What determines the price of a product? At least in part this is determinedby the costs of materials, labor, manufacturing, transportation, distribution,advertising, and demand. What is the price for the acquisition of a language? Alife, a college education, travels and conversations, love, war, and the lossof a country through emigration? Language acquisition cannot be solely measuredby time or by any monetary symbol. Nonetheless there actually exists a marketfor language schools, universities, and training centers. There exists as wella translation industry. States and corporations pay immense amounts of money toorganizations that promote national languages and cultures. For instance,states fund organizations such as Goethe Institut, the InstitutFrançais, and Casa Italiana, and the many other national language organizationsaround the world, who then market and disseminate languages abroad. But themost widely orchestrated attempt to promote a language globally occurs withEnglish as a Second Language (ESL) and the attempt to make English a linguafranca (so to speak).[6]This de facto English language imperialism is linked to the post–WorldWar II powerful economy, high standards of technology and research, dominatingentertainment industry, and gigantic industrial and military complex of theUnited States, Britain, and the Commonwealth states. The Internet is definitelya new powerhouse for the necessity and use of English worldwide—in July2000 it was estimated that 80 percent of all web sites were in English.[7]Massive investments in language politics have ramifications and remarkablereturns, for languages are not just products of exchange, they also encouragethe exchange and commodification of most other things. North America's mostprecious resources at this point are not just oil and gas reserves but also itsintelligent products such as software and the English language. It makes adifference whether scientific, technological, medical, or cultural discoursesare written and read in English, German, French, Mandarin, Myanmar (Burmese),or Togo and this has an impact on university studies, research, corporateinvestments, and decision and definition making of all kinds. Also intriguingis the way in which information and entertainment industries constituteturbomarkets that compete or collaborate along the lines of language zones.Related is a notion of language alliance, which evokes the idea of corporatemergers: some languages translate better into some languages than others, andsome states even collaborate on translations. In Germany and France, the states finance translation of filmsand television programs from one so-called national language to the other.

With the advance of the Internet's promotion of global English,and with increased demographic mobility and migration, we are beginning to seehow English is losing its immediate nationalistic or colonial/postcolonialcontext. English will soon also become a stripped-down tool of electroniccommunication, deprived of the shared experiences that generally go along withthe learning of language in a "natural" context (as opposed to in the“unnatural” context of learning languages online, from audio tapes,and so forth). The notion of collective memory, of an identity that is somehowconstituted through a common language and a shared history, now exists on theInternet, turning English into a new sort of transit language, a mobilelanguage (in the sense associated with mobile phones) becoming lost orradically altered. From a conservative point of view one could even say thatEnglish is selling out.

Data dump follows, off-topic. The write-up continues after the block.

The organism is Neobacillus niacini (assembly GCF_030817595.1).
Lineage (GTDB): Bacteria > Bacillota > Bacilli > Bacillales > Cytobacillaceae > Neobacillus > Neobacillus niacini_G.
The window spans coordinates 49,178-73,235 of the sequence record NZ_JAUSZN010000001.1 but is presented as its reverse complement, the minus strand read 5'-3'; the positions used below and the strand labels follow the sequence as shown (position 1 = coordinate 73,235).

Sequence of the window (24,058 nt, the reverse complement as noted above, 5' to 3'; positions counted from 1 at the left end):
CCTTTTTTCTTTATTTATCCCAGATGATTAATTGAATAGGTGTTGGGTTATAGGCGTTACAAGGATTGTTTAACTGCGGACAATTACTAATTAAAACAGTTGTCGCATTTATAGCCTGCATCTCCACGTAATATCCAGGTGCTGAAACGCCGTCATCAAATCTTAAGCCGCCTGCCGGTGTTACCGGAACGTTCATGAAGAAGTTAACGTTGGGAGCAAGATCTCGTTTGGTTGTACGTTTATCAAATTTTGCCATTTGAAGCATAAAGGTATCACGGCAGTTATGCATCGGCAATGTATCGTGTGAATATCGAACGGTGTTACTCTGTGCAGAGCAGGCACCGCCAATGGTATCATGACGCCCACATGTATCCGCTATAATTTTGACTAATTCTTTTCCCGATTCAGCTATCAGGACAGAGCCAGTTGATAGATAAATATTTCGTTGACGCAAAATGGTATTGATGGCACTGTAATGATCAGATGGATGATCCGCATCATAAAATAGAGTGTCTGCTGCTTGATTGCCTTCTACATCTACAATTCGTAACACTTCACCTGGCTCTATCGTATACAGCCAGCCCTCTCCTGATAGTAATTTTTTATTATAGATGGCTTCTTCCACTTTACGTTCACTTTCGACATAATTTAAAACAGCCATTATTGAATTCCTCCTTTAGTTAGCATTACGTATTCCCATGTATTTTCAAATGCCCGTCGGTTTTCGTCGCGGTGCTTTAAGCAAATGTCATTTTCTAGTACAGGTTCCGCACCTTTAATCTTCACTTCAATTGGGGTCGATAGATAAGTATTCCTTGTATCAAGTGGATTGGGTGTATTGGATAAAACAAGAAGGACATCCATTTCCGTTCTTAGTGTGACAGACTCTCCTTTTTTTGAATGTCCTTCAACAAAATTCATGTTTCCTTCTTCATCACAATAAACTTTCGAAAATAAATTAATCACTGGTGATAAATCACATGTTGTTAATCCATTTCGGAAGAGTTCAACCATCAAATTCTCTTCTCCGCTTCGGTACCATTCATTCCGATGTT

The World Trade Organization’s free market doctrine and theversion of globalization that the WTO helps constitute also affects languagepolitics in that technology, telecommunications, labor, capital, goods,intellectual property, pollution, poverty, and people interchange in andpenetrate all language zones. A search of the 5474 documents posted on theWTO’s web site doesn't find any documents on "languagepolitics."[8] It finds,however, the word language in 103 different documents. In the WTO’s main texts on freetrade and intellectual property, “language” can be found only inrelationship to language problems within their own administration. English,French, and Spanish are the official WTO languages, although the organizationacknowledges the existence of national languages of the member states. Thislack of an interest in language politics by the WTO makes me repeat my initialquestion and add some new ones: Are languages commodities, that is, somethingto exchange, to market, to buy, to sell, to invest in, and to compete for? Arethey raw materials that can be exploited or that need to be protected? Arelanguages rare species or are they available in excess, for instantaneous useand disposal? Are languages technologies to be standardized, improved,reinvented, or copyrighted? Are languages to be privatized, internationallytraded, and globalized? Do language policies allow for mergers and hostiletakeovers? Barely a decade ago Serbo-Croatian was classified as a singlelanguage but now it is violently divided into several languages. In an erawhere the Internet could substitute for education all over the planet andguarantee the dominance of only a few standardized languages—think of theparallel with megacorporations in today's global economy—this set ofseemingly absurd questions is intended to provoke thought about theconsequences of the hidden and/or ignored language policies in this"golden age" of globalization.